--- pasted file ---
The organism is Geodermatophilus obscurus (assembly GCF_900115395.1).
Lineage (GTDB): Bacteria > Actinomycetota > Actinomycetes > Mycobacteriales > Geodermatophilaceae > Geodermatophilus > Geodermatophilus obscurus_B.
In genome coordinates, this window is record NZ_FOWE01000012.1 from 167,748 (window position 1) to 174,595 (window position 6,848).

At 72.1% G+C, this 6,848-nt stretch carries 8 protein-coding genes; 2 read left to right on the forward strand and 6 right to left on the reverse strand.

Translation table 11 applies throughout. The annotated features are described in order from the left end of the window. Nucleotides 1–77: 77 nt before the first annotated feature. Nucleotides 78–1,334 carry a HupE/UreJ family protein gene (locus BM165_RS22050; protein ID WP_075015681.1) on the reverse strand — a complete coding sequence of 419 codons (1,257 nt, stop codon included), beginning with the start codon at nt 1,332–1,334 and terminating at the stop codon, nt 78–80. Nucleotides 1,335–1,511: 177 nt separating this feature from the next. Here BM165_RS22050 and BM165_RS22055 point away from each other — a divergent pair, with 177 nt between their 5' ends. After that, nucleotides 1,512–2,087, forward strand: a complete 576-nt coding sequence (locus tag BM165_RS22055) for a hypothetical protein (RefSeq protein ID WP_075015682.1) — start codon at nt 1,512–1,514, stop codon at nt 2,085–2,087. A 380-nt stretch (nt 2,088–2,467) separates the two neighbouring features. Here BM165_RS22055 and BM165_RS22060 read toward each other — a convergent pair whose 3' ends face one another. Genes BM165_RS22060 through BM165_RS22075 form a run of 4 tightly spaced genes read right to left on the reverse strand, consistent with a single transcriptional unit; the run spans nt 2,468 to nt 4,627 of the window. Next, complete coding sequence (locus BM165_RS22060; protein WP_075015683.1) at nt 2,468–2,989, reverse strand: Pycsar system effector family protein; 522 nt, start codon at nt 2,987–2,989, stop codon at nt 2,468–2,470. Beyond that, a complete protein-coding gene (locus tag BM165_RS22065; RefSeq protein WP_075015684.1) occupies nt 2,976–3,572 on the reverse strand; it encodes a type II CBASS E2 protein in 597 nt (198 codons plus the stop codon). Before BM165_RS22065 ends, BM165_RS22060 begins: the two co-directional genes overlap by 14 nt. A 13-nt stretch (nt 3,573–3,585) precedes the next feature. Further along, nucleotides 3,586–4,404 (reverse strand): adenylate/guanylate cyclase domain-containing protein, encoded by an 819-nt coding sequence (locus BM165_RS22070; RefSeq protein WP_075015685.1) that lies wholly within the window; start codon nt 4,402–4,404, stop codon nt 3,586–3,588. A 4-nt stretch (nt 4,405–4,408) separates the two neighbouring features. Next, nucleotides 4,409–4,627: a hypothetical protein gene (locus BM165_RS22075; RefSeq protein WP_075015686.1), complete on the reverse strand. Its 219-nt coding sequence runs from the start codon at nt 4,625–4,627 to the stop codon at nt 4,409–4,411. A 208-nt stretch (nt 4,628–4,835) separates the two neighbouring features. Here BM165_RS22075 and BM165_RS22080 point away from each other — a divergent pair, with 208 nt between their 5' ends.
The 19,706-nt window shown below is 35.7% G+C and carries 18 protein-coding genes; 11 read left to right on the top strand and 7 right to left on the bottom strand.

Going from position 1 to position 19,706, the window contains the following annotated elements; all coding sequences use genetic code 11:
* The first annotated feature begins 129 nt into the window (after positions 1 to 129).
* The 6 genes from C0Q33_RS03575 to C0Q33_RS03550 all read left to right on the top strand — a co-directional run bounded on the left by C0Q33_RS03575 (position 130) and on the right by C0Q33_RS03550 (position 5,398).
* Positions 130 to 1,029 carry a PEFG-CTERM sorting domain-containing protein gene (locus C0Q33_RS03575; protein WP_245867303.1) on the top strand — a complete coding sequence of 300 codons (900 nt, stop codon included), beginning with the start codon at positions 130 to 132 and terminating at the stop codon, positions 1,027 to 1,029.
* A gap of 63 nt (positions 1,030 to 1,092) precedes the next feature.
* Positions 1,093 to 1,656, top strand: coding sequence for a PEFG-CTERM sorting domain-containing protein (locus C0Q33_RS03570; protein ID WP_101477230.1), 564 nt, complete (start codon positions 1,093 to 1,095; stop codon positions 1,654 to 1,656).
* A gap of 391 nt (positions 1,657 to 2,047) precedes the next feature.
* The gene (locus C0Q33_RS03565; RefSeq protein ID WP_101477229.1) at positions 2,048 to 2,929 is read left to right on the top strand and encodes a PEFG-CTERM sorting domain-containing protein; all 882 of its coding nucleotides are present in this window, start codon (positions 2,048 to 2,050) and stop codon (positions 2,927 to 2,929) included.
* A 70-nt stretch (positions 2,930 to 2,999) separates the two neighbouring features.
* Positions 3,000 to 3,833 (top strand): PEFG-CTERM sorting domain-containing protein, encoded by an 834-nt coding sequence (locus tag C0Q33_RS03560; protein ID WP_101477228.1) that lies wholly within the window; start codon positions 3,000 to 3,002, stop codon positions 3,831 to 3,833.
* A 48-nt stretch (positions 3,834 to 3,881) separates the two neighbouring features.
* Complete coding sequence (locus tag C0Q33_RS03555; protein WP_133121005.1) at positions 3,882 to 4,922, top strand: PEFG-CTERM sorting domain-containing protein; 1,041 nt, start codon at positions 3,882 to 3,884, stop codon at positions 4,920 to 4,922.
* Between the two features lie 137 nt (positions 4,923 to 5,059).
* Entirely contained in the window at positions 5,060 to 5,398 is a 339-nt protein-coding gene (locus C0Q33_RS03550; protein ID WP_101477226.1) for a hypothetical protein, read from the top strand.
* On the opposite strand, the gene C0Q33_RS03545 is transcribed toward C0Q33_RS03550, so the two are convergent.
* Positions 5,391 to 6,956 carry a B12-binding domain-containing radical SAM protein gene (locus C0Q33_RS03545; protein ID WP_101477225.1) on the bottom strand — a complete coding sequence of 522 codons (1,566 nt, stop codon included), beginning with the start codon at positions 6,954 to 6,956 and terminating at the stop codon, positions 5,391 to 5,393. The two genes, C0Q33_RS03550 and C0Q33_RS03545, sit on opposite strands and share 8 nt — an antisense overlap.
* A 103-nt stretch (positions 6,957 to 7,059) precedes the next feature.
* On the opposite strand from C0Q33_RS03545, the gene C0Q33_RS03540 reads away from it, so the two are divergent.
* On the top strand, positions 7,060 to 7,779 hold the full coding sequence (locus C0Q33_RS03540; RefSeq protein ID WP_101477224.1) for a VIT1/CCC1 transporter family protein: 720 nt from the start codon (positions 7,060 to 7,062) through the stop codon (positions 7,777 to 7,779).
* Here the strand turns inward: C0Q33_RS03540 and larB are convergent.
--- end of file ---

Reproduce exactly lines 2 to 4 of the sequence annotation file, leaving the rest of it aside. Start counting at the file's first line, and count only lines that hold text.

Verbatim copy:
Lineage (GTDB): Bacteria > Actinomycetota > Actinomycetes > Mycobacteriales > Geodermatophilaceae > Geodermatophilus > Geodermatophilus obscurus_B.
In genome coordinates, this window is record NZ_FOWE01000012.1 from 167,748 (window position 1) to 174,595 (window position 6,848).

At 72.1% G+C, this 6,848-nt stretch carries 8 protein-coding genes; 2 read left to right on the forward strand and 6 right to left on the reverse strand.